My project is to renovate the bathroom. For the vanity top I intend
to use polished white marble 12 x 12 tiles, the proposed countertop
being 24 in x 6 ft. There will be an undercounter ceramic sink.
This is like the set up found in hotels and restaurants where the
countertop has a cutout for the sink and there is a slight overhang.
I like the idea of just wiping stuff into the sink without having to
run the rag over a raised lip as would be the case of a surface mount
I shouldn't have too much trouble making the cutout for the sink. The
question is what do I have to do to polish the cut so that it matches
the glass smooth finish of the marble tile? I suppose I will have to
use whetstone to polish it to glass smoth. Is there a clear wax
varnish I have to apply after that?
Depends on the sheen you want. First step is to make it totally
flat/smooth...wet or dry paper will work fine, grit depends on how rough the
edge is; if rough, start with #240 then work down to #600 or finer. Easy to
do, marble is very soft.
After that, various fine grit polishing compounds with a small cotton or
lambs wool pad or wheel to give the sheen you want...pumice, auto rubbing
compound or rouge, tripoli, etc.
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this is typically done with diamond backed wet sanders. the tooling will
cost you about $500 to start with. you can do small edging with wet/dry
sandpaper, starting at a low number grit and progressively working to a very
high number, and then polishing with cerium or rouge. use it wet to contain
the dust, as inhaling that can lead to silicosis.
warning: it takes a LOT of elbow grease.
conversely, you can get them polished by counter fabrication places. that
runs $15-20 linear foot.
Having just made a countertop out of marble tiles I can tell you that no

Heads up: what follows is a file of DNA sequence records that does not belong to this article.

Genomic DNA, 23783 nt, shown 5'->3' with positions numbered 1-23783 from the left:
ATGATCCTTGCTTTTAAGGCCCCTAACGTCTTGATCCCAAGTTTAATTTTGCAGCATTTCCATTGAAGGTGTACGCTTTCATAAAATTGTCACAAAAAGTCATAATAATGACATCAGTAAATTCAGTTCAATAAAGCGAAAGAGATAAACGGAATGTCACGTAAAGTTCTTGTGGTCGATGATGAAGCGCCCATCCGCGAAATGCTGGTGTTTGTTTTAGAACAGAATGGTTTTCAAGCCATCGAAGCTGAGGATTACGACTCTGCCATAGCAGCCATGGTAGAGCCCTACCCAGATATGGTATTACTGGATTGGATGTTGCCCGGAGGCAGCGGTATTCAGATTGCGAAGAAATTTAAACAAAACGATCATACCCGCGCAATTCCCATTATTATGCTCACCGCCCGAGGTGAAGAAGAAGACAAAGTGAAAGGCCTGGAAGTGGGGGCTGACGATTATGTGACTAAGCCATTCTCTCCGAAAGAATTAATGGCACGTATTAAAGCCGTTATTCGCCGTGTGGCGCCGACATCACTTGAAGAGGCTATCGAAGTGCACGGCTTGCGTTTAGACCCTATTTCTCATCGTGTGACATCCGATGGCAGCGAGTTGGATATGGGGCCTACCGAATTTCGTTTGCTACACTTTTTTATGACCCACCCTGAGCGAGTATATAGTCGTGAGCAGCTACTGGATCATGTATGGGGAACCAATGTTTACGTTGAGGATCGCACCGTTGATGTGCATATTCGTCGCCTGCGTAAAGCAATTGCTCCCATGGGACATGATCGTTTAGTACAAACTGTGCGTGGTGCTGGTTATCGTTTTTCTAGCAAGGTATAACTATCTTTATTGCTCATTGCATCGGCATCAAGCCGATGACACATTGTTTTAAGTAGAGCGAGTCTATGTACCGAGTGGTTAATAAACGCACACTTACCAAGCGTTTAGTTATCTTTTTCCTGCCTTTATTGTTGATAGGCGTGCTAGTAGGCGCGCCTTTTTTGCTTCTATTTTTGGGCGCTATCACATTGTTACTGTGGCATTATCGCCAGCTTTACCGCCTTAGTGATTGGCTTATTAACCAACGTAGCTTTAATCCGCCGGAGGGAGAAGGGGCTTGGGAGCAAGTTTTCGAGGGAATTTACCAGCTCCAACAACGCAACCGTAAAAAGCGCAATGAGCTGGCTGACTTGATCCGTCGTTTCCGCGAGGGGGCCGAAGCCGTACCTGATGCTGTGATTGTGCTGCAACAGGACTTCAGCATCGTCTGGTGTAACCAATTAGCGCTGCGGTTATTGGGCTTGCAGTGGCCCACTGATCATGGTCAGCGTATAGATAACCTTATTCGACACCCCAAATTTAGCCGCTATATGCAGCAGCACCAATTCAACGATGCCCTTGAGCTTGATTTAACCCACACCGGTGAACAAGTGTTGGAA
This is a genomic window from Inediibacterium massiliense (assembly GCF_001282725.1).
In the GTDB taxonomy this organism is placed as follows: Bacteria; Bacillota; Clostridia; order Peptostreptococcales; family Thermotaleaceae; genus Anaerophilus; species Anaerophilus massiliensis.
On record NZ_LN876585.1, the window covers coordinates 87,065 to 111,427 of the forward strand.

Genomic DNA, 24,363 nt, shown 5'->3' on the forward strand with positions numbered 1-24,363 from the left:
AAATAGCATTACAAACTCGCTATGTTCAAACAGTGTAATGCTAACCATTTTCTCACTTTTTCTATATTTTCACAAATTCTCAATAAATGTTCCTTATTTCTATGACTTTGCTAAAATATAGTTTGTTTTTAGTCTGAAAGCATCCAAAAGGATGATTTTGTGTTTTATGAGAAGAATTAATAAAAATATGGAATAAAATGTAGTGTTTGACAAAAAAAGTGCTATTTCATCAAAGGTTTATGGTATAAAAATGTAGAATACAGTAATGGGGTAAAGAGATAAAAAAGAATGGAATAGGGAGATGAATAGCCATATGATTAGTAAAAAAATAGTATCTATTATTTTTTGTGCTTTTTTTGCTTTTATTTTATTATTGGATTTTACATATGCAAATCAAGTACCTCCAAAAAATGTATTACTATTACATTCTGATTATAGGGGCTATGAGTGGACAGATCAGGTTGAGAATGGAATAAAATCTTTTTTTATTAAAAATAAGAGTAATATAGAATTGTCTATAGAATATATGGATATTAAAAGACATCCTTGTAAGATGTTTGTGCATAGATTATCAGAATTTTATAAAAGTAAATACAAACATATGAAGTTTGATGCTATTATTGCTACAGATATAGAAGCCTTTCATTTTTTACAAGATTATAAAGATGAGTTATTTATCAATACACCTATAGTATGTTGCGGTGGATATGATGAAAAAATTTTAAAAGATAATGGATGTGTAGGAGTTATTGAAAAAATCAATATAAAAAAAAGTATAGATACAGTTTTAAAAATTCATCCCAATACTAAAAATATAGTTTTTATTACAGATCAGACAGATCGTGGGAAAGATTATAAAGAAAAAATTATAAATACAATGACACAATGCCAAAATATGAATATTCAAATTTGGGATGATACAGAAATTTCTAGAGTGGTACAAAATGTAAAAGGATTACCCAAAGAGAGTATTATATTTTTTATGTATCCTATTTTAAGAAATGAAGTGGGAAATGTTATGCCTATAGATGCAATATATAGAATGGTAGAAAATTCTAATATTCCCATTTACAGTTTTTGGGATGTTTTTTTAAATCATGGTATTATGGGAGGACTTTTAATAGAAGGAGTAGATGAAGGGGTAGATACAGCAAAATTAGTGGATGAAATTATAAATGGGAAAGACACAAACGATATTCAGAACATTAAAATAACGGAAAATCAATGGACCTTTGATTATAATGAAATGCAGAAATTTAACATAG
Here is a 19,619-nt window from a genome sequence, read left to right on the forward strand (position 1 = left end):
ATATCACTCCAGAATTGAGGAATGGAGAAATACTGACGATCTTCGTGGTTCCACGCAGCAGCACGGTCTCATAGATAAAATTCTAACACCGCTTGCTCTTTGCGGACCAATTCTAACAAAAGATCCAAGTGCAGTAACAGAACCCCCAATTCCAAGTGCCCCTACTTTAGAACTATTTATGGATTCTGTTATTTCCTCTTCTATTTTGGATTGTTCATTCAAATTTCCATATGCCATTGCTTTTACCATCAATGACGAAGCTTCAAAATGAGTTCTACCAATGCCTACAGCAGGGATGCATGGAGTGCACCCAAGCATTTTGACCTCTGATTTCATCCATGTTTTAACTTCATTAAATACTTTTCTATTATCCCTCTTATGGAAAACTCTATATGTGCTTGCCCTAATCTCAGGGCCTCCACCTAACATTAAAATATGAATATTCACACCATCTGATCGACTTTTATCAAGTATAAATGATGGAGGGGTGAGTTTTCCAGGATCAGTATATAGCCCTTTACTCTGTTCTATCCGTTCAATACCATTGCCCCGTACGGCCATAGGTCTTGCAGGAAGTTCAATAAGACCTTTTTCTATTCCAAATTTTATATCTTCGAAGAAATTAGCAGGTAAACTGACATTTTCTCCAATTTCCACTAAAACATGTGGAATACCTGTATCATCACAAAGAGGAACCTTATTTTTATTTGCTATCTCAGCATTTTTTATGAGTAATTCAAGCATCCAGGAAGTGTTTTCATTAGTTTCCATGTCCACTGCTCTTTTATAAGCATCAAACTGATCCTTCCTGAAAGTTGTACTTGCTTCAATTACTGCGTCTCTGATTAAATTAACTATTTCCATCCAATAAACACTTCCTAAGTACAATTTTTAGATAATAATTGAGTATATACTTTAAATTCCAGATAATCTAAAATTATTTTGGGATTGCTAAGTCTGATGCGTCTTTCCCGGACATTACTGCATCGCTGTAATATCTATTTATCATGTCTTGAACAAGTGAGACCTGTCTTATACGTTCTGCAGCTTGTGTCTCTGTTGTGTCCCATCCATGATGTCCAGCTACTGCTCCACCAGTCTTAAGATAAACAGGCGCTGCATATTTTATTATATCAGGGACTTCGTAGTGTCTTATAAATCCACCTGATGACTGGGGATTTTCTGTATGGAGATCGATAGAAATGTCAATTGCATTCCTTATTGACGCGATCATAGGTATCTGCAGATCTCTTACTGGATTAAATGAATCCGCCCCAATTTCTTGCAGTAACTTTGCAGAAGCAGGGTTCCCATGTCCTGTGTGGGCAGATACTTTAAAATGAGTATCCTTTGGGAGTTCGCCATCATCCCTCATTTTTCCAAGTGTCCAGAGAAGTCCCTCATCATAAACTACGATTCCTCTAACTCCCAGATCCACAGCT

special equipment is required to do a pretty decent job, and it doesn't take
all that long. Marble is very soft. All you need is sandpaper of varying
grits. Now if you were dealing with granite - different story, I'd probably
say go to the professional. But marble can be shaped and sanded very easily.
I started with 150 on a belt sander to shape the edges. That takes no time
at all. Once you have the shape you want, use an orbital sander or a sanding
block with progressively finer grits. I only used three - 200, 400 then 2000
grit. The superfine stuff is actually intended for sanding paint repairs on
automobiles. Conveniently, it is also wet/dry. It was extremely effective in
creating a very highly polished surface after I finished with the 400. I
happened to have some 2000 grit handy when I did this, but you can also get
1000, 1500 and so on that might make job go faster. Look at auto parts
stores or online.
All told it only took about 10 or 15 minutes to get a very nice edge on a
piece of marble tile.
On Fri, 15 Oct 2004 09:43:36 -0700, "Charles Spitzer"
I polish granite (and marble) using a set of diamond pads from Harbor
Freight (about $40) and a cheap random orbit sander (about $25) .
The pads don't need to be flooded , just kept wet .
The 'proper' tool is a Mikita PW5001C (about $275) .
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